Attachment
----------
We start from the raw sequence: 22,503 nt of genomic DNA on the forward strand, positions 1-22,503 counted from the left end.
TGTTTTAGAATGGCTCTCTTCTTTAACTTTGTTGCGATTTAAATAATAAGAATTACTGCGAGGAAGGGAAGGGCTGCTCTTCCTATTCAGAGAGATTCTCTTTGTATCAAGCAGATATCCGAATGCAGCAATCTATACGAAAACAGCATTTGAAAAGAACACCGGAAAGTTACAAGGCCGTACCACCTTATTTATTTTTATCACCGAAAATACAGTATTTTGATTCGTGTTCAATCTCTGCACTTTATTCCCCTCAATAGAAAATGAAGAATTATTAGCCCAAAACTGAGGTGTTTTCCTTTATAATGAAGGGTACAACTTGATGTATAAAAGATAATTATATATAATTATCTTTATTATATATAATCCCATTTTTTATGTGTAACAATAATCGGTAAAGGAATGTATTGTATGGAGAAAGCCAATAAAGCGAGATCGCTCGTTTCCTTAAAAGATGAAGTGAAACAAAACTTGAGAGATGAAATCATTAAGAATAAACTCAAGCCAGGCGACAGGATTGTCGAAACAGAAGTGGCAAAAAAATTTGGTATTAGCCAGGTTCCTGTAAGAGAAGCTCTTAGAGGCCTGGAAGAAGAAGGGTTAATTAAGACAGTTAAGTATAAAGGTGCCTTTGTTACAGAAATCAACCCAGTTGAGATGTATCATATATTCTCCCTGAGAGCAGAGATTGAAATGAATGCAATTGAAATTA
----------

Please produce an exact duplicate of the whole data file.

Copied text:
We start from the raw sequence: 22,503 nt of genomic DNA on the forward strand, positions 1-22,503 counted from the left end.
TGTTTTAGAATGGCTCTCTTCTTTAACTTTGTTGCGATTTAAATAATAAGAATTACTGCGAGGAAGGGAAGGGCTGCTCTTCCTATTCAGAGAGATTCTCTTTGTATCAAGCAGATATCCGAATGCAGCAATCTATACGAAAACAGCATTTGAAAAGAACACCGGAAAGTTACAAGGCCGTACCACCTTATTTATTTTTATCACCGAAAATACAGTATTTTGATTCGTGTTCAATCTCTGCACTTTATTCCCCTCAATAGAAAATGAAGAATTATTAGCCCAAAACTGAGGTGTTTTCCTTTATAATGAAGGGTACAACTTGATGTATAAAAGATAATTATATATAATTATCTTTATTATATATAATCCCATTTTTTATGTGTAACAATAATCGGTAAAGGAATGTATTGTATGGAGAAAGCCAATAAAGCGAGATCGCTCGTTTCCTTAAAAGATGAAGTGAAACAAAACTTGAGAGATGAAATCATTAAGAATAAACTCAAGCCAGGCGACAGGATTGTCGAAACAGAAGTGGCAAAAAAATTTGGTATTAGCCAGGTTCCTGTAAGAGAAGCTCTTAGAGGCCTGGAAGAAGAAGGGTTAATTAAGACAGTTAAGTATAAAGGTGCCTTTGTTACAGAAATCAACCCAGTTGAGATGTATCATATATTCTCCCTGAGAGCAGAGATTGAAATGAATGCAATTGAAATTA